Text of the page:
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Research Guides@Tufts

Guide to Scholarly Articles

Anatomy of Articles in the Sciences and Social Sciences

Most original research articles or empirical studies in the sciences and social sciences  are made up of the same basic parts. Understanding each of these parts will help you be a better reader of these kinds of articles.

Abstract

The abstract provides a summary of the entire article. It will provide the research question, hypothesis or thesis, methods, and conclusion. Key words may also be included by the abstract. Abstracts are usually written by the author(s) of the article, but not always.

Introduction

The introduction will provide context for the research question, state the purpose of the article, and explain why the question is important. Importantly, the introduction will also state the hypothesis or thesis of the article.

Literature Review

Not all scholarly articles will contain a formal literature review. In this section the author(s) will discuss and contextualize related studies and scholarly literature.

Methodology

The methodology section contains the "how" of the research, by what means was the research accomplished. In a scientific article, this section should provide enough information for the study to be repeated and the results verified.

Results

The results section explains what happened in the study. This section will often contain tables, charts, and graphs.

Discussion

The discussion section contains an analysis of the study. Here the author(s) explain the meaning or importance of the results. Note that in some cases the discussion and results sections are combined.

Conclusion

The conclusion section contains the final thoughts of the author(s) on the study. This may include an additional summary and evaluation of the study such as strengths and weaknesses of the methods or data.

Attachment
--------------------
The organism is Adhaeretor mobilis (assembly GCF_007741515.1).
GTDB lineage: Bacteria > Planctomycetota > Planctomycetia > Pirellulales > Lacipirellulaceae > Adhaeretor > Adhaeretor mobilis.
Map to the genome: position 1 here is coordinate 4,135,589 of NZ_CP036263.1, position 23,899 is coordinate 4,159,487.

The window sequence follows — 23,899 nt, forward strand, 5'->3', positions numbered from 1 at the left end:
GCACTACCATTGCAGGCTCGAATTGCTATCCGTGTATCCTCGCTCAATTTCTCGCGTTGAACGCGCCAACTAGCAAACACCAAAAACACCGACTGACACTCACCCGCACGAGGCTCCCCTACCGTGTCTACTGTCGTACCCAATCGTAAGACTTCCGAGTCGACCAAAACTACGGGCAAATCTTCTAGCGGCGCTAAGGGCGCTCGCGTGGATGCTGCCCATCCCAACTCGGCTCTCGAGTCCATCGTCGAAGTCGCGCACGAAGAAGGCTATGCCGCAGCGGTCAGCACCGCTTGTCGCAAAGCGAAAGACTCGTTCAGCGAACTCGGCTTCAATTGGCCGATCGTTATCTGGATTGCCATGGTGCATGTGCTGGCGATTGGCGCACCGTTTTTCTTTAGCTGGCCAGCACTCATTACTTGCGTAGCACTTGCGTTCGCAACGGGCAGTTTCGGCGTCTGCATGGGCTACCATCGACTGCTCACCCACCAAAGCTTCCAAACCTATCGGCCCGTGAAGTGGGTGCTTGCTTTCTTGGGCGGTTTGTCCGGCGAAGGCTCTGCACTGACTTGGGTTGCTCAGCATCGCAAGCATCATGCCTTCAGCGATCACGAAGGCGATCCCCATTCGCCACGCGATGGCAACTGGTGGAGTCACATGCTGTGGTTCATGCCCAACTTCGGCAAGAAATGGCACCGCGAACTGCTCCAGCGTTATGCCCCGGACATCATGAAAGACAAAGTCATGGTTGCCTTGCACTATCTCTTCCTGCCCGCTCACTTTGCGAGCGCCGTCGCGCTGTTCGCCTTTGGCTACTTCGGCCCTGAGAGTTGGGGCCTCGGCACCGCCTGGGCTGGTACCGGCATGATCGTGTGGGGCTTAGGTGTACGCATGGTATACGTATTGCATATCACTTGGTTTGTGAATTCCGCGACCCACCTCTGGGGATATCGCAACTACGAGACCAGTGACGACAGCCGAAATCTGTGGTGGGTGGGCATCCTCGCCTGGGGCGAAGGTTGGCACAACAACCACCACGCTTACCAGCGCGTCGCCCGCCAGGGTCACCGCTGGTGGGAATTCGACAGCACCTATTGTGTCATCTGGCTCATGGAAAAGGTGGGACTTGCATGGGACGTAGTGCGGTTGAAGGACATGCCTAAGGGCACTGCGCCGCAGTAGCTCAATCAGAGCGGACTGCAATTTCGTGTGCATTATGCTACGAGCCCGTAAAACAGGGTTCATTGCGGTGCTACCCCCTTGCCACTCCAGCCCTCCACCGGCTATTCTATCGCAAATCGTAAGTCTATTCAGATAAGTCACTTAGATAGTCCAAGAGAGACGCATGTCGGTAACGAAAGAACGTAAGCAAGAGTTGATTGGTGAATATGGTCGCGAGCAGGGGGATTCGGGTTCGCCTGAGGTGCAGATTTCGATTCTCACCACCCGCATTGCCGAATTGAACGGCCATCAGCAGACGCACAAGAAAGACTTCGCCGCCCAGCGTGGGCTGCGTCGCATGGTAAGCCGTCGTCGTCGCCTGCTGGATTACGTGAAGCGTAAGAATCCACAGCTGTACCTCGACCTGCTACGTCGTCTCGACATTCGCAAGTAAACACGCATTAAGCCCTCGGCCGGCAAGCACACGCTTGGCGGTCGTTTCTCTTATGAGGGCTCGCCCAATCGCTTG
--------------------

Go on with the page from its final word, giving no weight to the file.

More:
References

This section lists complete information about the the scholarly literature the author(s) utilized throughout the study. 

Anatomy of Articles in the Arts and Humanities

Articles in the arts and humanities are often less formulaic than articles in the sciences and social sciences. However, the following parts can be usefully distinguished.

Abstract

The abstract provides a summary of the entire article. It will provide the research question, hypothesis or thesis, methods, and conclusion. Key words may also be included by the abstract. Abstracts are usually written by the author(s) of the article, but not always.

Introduction

The introduction will provide context for the research question, state the purpose of the article, and explain why the question is important. Importantly, the introduction will also state the hypothesis or thesis of the article.

Discussion

The discussion section is the main body of the article in the arts and humanities. In this section the author will make an argument in support of their thesis by drawing on primary sources, careful argumentation, and engagement with other scholars. The discussion section is subdivided according to the internal logic of the article.

Conclusion

The conclusion section contains the final thoughts of the author(s) on the study. This may include an additional summary and evaluation of the study such as strengths and weaknesses of the methods or data. Additionally, the conclusion may suggest avenues for further research.

Works Cited / Bibliography

This section lists complete information about the the sources utilized throughout the study. Often, this section will be omitted because the relevant information is contained in the footnotes. 

Why Does this Matter?

Scholarly articles are structured to make them predictable and therefore easier to read. It is not always necessary to read an article from start to finish. Instead, you may find it more useful to focus on an articles results or methodology depending on your needs as a researcher. In any event, understanding the anatomy of a scholarly article will allow you to make the most if it according to your own purposes.